William Harvey (1 April 1578 – 3 June 1657) was an English physician who made influential contributions in anatomy and physiology. He was the first known physician to describe completely, and in detail, the systemic circulation and properties of blood being pumped to the brain and body by the heart, though earlier writers, such as …
This Commentary emphasizes the fundamental contribution of William Harvey to the discovery of the circulation of the blood and his scientific and experimental approach to this matter. Commentary. Harvey was born at Folkestone, Kent, England, April 1, 1578.
William Harvey was born in Folkestone, Kent on 1 April 1578. His father was a merchant. Harvey was educated at King’s College, Canterbury and then at Cambridge University. He then studied medicine at the University of Padua in Italy, where the scientist and surgeon Hieronymus Fabricius tutored him
Harvey made one major medical discovery but possibly his lasting legacy in terms of medical practice was his belief in experiments to prove or disprove what you believed in. His approach was to greatly influence men such as Robert Boyle, Robert Hooke and Richard Lower. William Harvey died in 1657.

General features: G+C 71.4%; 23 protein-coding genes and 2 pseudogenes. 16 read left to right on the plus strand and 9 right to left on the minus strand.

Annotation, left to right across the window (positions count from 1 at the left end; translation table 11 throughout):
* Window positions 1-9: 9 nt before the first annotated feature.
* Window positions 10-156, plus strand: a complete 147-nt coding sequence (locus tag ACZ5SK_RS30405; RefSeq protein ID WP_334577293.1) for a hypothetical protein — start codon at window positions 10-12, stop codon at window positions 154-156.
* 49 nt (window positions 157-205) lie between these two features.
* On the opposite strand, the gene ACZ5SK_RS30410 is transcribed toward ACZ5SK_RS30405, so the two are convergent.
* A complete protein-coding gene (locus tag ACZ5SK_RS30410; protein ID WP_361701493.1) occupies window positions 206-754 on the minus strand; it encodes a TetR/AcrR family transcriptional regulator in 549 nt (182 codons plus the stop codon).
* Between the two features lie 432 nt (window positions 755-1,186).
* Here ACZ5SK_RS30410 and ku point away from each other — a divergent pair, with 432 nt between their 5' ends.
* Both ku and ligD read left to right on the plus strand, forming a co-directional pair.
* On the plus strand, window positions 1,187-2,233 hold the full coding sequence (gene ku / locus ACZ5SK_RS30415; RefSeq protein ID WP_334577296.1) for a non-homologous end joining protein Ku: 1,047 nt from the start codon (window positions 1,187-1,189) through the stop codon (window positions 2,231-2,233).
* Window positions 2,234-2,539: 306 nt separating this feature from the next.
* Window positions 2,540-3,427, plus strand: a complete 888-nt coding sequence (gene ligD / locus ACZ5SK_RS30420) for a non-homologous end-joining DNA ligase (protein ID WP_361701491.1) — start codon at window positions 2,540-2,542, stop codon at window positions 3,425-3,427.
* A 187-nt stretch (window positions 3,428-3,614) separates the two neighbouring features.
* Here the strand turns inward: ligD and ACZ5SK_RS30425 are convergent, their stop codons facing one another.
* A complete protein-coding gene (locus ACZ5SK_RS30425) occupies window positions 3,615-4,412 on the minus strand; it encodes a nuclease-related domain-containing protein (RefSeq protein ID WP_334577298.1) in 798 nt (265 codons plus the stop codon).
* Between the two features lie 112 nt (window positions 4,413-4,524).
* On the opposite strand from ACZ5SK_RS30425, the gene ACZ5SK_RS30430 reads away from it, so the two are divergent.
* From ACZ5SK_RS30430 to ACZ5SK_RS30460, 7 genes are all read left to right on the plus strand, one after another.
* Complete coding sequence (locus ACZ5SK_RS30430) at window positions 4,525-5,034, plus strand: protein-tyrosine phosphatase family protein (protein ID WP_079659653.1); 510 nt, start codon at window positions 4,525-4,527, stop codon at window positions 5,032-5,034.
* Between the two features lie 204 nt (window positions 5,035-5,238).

What did William Harvey discover and what was the importance of this find? Harvey discovered the blood circulatory system. Asked in History of Science, Heart, Capillaries What did William Harvey discover? Dr. William Harvey was the English physician who first explained how blood is pumped from the heart throughout the body.
William Harvey and the Discovery of the Human Circulatory System Overview. William Harvey (1578-1657) is recognized as the man who discovered and published the first accurate description of the human circulatory system, based on his many years of experiments and observations as a scientist and physician.
William Harvey, (born April 1, 1578, Folkestone, Kent, England—died June 3, 1657, London), English physician who was the first to recognize the full circulation of the blood in the human body and to provide experiments and arguments to support this idea.
William Harvey died, aged 79, in London on June 3, 1657 at the home of one of his brothers. The cause of death was most probably a cerebral hemorrhage. He had no children, and his wife, Elizabeth Browne, died before he did. William Harvey’s grave can be found in the village of Hempstead, in the English county of Essex.
William Harvey’s discoveries and their eventual acceptance meant that medical practises in general improved greatly during the end of the renaissance period and beyond. His discoveries in the circulatory system and his students further studies into his field allowed for new, more complex operations to take place.